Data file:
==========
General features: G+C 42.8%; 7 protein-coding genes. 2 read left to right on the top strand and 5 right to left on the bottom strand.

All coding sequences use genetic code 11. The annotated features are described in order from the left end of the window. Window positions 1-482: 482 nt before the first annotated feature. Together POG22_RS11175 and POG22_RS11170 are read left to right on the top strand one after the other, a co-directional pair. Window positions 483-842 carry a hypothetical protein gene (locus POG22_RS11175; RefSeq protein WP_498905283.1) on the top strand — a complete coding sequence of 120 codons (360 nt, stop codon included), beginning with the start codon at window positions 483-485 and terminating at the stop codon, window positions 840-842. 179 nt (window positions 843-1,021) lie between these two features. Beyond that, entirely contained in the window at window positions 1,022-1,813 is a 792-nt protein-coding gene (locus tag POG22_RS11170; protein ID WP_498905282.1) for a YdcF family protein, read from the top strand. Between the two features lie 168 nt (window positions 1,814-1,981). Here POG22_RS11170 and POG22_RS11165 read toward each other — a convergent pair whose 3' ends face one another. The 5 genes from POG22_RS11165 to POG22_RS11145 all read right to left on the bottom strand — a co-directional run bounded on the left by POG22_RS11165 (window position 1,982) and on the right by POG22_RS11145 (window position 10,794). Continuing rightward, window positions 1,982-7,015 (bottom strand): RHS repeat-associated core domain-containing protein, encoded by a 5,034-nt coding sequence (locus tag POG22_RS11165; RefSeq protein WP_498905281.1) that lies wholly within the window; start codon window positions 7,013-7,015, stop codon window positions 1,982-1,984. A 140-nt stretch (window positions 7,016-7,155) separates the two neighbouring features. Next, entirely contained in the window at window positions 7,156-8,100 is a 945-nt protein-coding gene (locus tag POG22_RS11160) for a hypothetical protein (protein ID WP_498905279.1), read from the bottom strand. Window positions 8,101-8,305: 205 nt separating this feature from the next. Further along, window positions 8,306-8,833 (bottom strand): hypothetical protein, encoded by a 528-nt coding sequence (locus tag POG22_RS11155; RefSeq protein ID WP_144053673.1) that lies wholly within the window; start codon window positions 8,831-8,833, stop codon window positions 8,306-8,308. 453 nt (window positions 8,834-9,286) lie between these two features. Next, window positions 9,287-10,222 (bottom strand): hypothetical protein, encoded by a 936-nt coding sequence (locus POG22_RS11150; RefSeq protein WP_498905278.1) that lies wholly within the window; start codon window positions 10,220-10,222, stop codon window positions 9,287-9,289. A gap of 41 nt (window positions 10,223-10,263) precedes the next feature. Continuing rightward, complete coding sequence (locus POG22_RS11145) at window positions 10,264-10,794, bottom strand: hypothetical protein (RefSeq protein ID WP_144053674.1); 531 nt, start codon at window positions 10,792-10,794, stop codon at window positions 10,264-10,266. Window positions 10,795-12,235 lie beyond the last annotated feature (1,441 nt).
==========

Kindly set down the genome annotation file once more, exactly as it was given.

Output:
General features: G+C 42.8%; 7 protein-coding genes. 2 read left to right on the top strand and 5 right to left on the bottom strand.

All coding sequences use genetic code 11. The annotated features are described in order from the left end of the window. Window positions 1-482: 482 nt before the first annotated feature. Together POG22_RS11175 and POG22_RS11170 are read left to right on the top strand one after the other, a co-directional pair. Window positions 483-842 carry a hypothetical protein gene (locus POG22_RS11175; RefSeq protein WP_498905283.1) on the top strand — a complete coding sequence of 120 codons (360 nt, stop codon included), beginning with the start codon at window positions 483-485 and terminating at the stop codon, window positions 840-842. 179 nt (window positions 843-1,021) lie between these two features. Beyond that, entirely contained in the window at window positions 1,022-1,813 is a 792-nt protein-coding gene (locus tag POG22_RS11170; protein ID WP_498905282.1) for a YdcF family protein, read from the top strand. Between the two features lie 168 nt (window positions 1,814-1,981). Here POG22_RS11170 and POG22_RS11165 read toward each other — a convergent pair whose 3' ends face one another. The 5 genes from POG22_RS11165 to POG22_RS11145 all read right to left on the bottom strand — a co-directional run bounded on the left by POG22_RS11165 (window position 1,982) and on the right by POG22_RS11145 (window position 10,794). Continuing rightward, window positions 1,982-7,015 (bottom strand): RHS repeat-associated core domain-containing protein, encoded by a 5,034-nt coding sequence (locus tag POG22_RS11165; RefSeq protein WP_498905281.1) that lies wholly within the window; start codon window positions 7,013-7,015, stop codon window positions 1,982-1,984. A 140-nt stretch (window positions 7,016-7,155) separates the two neighbouring features. Next, entirely contained in the window at window positions 7,156-8,100 is a 945-nt protein-coding gene (locus tag POG22_RS11160) for a hypothetical protein (protein ID WP_498905279.1), read from the bottom strand. Window positions 8,101-8,305: 205 nt separating this feature from the next. Further along, window positions 8,306-8,833 (bottom strand): hypothetical protein, encoded by a 528-nt coding sequence (locus tag POG22_RS11155; RefSeq protein ID WP_144053673.1) that lies wholly within the window; start codon window positions 8,831-8,833, stop codon window positions 8,306-8,308. 453 nt (window positions 8,834-9,286) lie between these two features. Next, window positions 9,287-10,222 (bottom strand): hypothetical protein, encoded by a 936-nt coding sequence (locus POG22_RS11150; RefSeq protein WP_498905278.1) that lies wholly within the window; start codon window positions 10,220-10,222, stop codon window positions 9,287-9,289. A gap of 41 nt (window positions 10,223-10,263) precedes the next feature. Continuing rightward, complete coding sequence (locus POG22_RS11145) at window positions 10,264-10,794, bottom strand: hypothetical protein (RefSeq protein ID WP_144053674.1); 531 nt, start codon at window positions 10,792-10,794, stop codon at window positions 10,264-10,266. Window positions 10,795-12,235 lie beyond the last annotated feature (1,441 nt).